BEN AFFLECK - Argo
BRADLEY COOPER - Silver Linings Playbook
DANIEL DAY-LEWIS - Lincoln
HUGH JACKMAN - Les Misérables
JOAQUIN PHOENIX - The Master
There is a book called "Alternate Oscars" where the author makes (weak) cases for why someone else should have won the award. Why do I say weak? After Jill Clayburgh loses Best Actress for "An Unmarried Woman," you need some perspective. I can understand the giddy high of a new film. But after she loses, it is fair to point out that she is a strong actress but her performances are the same. So I lost all respect for the book (and author) when I saw him claiming Clayburgh should have won.
But if you want real "Alternate Oscars," look at the BAFTAs.
Nominees include people like Jean-Paul Belmondo, a classic French actor who was never nominated for an Academy Award. Dustin Hoffman wins in 1969, years before he wins an Oscar. John Cleese wins for "A Fish Called Wanda" and I'd go with that as well. Robert Downey Jr. wins for "Chaplin." In the US, we never give the Best Actor Oscar to a young actor.
The most awarded BAFTA Best Actor winner?
There are 3 actors who have won it three times: Jack Lemmon, Marlon Brando and Daniel Day Lewis. Of the three, only Daniel Day Lewis is still alive. He could make it to four this year (nominated for "Lincoln") and might even overtake Peter Finch some day. Another one to watch there would be Colin Firth who has won twice.
Here's some history on BAFTA from Wikipedia:
The British Film Academy was initiated during 1947 by directors Sir Alexander Korda, David Lean, Roger Manvell, Laurence Olivier, Emeric Pressburger, Michael Powell, Carol Reed (later Sir Carol Reed), and other major people of the British movie industry. During 1958, the Academy merged with the Guild of Television Producers and Directors to form the Society of Film and Television Arts, which eventually became the British Academy of Film and Television Arts during 1976.
BAFTA is an independent charity with a mission to "support, develop and promote the art forms of the moving image, by identifying and rewarding excellence, inspiring practitioners and benefiting the public". In addition to high-profile awards ceremonies BAFTA manages a year-round programme of educational events including movie screenings, tribute evenings, interviews, lectures and debates with major industry people. BAFTA is funded by a membership of about 6500 people from the movie, television and video game industries. BAFTA's main headquarters is on Piccadilly in London, but it also has regional offices in Scotland, in Wales, in New York and in Los Angeles.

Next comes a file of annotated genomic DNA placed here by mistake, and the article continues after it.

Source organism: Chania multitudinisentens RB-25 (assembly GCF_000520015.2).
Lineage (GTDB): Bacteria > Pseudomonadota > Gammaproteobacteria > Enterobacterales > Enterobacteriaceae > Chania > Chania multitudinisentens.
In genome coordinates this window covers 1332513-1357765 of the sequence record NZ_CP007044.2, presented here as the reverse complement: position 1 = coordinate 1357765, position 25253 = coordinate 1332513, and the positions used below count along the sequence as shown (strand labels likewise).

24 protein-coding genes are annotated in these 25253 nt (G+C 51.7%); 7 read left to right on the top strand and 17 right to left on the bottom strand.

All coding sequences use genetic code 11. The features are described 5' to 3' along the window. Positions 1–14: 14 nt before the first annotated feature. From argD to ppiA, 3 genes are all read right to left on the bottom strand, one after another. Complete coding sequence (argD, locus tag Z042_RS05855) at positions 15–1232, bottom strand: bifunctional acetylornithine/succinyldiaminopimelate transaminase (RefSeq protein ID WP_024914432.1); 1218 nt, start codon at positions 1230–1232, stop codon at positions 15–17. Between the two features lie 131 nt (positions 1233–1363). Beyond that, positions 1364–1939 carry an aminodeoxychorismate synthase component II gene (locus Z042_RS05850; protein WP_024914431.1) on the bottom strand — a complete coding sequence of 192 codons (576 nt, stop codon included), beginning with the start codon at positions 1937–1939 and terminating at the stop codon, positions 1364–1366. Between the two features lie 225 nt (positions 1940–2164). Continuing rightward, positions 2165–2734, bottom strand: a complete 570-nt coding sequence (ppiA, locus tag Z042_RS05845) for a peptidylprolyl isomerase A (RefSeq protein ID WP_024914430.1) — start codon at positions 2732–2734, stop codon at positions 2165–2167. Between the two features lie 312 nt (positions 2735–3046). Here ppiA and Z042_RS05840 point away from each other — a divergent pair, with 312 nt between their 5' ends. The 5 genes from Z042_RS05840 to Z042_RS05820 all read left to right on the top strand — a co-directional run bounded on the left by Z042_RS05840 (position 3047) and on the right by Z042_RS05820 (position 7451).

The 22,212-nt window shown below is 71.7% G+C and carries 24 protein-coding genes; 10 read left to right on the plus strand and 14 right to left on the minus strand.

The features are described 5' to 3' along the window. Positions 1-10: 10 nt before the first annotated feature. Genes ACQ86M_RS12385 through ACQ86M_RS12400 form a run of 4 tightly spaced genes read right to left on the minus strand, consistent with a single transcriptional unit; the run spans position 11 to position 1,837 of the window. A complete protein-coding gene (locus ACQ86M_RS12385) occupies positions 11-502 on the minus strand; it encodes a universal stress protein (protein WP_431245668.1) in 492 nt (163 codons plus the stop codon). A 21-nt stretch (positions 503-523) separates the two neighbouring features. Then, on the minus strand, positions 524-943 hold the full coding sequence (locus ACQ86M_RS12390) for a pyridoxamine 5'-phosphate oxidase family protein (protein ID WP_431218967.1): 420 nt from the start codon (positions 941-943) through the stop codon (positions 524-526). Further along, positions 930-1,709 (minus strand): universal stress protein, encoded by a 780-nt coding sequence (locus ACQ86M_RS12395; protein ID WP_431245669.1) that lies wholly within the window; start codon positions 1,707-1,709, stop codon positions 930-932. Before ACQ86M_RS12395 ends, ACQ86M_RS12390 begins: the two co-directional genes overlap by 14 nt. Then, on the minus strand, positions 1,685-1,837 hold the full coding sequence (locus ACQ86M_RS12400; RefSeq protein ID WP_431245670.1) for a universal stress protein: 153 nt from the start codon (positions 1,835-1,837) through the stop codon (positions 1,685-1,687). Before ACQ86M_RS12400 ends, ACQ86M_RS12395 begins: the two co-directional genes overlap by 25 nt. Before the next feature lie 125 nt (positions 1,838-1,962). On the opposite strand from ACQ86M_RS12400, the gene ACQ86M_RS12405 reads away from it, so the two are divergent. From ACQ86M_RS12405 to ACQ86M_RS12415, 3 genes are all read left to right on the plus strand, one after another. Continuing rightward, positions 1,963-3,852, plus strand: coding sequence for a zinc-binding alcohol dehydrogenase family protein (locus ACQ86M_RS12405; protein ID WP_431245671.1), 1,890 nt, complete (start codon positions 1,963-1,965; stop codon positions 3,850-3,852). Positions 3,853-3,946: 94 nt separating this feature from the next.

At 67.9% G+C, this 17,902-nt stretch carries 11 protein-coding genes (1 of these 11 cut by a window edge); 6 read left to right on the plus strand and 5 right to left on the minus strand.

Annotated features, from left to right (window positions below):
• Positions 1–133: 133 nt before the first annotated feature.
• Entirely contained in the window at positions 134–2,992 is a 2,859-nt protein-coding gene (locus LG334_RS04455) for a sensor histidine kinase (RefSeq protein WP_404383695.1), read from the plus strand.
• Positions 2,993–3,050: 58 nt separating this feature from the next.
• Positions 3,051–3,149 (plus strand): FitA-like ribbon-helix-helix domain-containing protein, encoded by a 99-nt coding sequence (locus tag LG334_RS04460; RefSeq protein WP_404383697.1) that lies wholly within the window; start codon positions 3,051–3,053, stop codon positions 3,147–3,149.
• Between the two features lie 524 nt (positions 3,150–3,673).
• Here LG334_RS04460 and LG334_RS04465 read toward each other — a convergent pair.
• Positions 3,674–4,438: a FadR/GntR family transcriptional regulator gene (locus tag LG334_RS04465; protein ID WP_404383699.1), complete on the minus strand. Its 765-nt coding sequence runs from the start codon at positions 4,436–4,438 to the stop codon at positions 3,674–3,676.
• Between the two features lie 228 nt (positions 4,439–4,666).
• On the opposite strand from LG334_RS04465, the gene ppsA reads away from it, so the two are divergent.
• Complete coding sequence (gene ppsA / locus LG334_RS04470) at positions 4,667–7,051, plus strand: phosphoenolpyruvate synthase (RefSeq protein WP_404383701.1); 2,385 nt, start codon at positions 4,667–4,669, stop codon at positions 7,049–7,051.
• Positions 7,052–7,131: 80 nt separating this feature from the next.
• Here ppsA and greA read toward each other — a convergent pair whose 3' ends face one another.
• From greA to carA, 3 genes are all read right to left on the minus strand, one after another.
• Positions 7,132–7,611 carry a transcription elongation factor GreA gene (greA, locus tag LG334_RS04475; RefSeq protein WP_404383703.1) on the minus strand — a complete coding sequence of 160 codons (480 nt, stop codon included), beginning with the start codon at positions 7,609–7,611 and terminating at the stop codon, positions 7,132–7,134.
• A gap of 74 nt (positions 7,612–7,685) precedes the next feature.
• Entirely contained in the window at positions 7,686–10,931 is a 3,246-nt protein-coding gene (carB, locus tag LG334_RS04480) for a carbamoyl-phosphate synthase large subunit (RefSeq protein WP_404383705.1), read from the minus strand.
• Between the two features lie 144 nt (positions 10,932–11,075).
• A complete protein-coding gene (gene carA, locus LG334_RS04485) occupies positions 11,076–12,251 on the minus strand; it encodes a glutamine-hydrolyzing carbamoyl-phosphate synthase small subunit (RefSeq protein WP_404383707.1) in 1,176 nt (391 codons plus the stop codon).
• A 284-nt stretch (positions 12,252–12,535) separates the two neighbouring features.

These four parts of the Academy operated initially with their own brands (BAFTA Scotland, BAFTA Cymru, BAFTA East Coast and BAFTA Los Angeles). During July 2010, all parts of the Academy were brought together as one fully affiliated BAFTA.
The Academy's awards are in the form of a theatrical mask designed by American sculptor Mitzi Cunliffe, which was commissioned by the Guild of Television Producers and Directors during 1955. It has since become an internationally-recognised symbol.
During November 2007 a special tribute programme was shown on ITV in the UK celebrating 60 years of the organisation named 'Happy Birthday BAFTA'.
The Academy has been associated with the British monarchy since Prince Philip, Duke of Edinburgh became the British Film Academy's first president during the 1940s. The Earl Mountbatten of Burma and The Princess Royal have since had this position, and during 2010 Prince William became the newest Academy president.
I don't know who has won the most BAFTAs but, from a variety of formats and categories, Judi Dench has won 11 times. (Six of those are for filmwork.) The BAFTA itself is a gold mask.
Going out with C.I.'s "Iraq snapshot:"